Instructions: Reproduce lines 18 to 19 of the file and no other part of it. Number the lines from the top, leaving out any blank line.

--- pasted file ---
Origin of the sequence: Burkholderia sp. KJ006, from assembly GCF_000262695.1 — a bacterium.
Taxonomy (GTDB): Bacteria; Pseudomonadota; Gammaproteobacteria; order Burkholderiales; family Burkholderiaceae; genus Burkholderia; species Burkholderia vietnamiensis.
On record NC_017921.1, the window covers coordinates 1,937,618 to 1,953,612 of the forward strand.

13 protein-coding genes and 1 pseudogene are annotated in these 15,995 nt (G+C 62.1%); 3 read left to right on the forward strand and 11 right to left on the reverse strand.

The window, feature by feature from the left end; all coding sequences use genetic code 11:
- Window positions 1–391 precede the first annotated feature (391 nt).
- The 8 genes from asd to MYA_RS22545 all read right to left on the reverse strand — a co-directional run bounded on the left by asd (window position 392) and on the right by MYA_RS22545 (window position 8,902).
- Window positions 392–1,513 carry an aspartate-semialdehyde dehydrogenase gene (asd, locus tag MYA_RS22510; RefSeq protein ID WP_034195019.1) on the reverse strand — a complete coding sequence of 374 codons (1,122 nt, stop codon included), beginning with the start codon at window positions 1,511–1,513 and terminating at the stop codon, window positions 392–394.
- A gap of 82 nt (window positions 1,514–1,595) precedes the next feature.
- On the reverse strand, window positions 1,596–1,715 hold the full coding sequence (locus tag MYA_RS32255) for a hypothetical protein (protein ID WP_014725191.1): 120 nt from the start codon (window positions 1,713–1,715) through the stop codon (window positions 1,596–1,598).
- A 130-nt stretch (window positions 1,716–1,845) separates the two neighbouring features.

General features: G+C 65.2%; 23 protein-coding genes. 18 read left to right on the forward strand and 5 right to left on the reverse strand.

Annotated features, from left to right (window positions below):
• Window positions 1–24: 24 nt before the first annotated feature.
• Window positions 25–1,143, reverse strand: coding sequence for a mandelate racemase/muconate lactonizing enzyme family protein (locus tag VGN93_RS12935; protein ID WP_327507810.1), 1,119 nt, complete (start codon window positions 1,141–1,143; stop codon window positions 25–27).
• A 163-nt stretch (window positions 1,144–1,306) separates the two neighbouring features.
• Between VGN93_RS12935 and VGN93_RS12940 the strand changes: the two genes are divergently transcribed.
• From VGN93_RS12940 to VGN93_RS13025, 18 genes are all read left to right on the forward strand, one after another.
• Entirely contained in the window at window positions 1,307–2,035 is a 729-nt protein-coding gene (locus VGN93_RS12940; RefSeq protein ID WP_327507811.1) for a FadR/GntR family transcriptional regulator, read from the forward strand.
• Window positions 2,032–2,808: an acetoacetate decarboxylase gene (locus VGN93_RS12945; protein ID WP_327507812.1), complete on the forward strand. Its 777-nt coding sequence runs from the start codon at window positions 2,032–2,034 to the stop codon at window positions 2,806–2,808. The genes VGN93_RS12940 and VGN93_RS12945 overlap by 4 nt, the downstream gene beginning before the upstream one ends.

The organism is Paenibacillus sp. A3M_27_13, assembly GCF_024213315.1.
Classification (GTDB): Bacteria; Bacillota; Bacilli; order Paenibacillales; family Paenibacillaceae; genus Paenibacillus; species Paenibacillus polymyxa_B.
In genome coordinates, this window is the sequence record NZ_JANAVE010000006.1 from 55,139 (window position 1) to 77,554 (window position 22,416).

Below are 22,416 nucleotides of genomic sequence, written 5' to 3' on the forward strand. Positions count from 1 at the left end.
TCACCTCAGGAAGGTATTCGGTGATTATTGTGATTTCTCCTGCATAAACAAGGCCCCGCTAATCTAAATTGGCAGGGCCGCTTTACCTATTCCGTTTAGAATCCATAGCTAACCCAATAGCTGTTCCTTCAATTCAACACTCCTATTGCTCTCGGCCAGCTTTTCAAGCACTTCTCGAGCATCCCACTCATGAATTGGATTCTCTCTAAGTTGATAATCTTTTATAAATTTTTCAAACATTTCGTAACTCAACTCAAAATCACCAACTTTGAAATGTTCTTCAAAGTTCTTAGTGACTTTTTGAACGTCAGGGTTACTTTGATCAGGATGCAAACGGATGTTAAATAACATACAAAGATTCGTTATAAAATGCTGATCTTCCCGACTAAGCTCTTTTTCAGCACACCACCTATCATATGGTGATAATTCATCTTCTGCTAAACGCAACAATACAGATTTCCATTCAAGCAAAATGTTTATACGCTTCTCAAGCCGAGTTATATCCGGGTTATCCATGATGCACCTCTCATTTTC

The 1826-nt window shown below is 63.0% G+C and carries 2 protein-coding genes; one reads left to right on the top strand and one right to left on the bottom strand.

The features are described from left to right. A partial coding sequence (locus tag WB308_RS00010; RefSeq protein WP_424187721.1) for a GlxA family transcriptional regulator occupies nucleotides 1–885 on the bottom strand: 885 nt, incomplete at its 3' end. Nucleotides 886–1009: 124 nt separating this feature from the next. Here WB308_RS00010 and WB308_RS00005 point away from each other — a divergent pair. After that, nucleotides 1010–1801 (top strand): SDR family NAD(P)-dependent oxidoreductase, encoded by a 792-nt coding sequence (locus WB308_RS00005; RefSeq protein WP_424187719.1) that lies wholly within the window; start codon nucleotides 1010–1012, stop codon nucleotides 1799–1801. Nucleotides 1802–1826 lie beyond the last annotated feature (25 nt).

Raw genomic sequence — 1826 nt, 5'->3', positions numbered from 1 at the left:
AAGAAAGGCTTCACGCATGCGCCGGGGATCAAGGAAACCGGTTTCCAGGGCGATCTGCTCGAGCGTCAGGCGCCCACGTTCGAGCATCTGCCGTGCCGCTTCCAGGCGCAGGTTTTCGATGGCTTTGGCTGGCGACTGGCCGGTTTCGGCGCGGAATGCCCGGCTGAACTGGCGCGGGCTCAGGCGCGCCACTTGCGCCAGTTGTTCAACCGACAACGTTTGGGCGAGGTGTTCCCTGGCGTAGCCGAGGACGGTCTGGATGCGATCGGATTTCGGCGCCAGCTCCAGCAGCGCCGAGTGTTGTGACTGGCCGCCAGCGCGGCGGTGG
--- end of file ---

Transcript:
• From VGN93_RS12940 to VGN93_RS13025, 18 genes are all read left to right on the forward strand, one after another.
• Entirely contained in the window at window positions 1,307–2,035 is a 729-nt protein-coding gene (locus VGN93_RS12940; RefSeq protein ID WP_327507811.1) for a FadR/GntR family transcriptional regulator, read from the forward strand.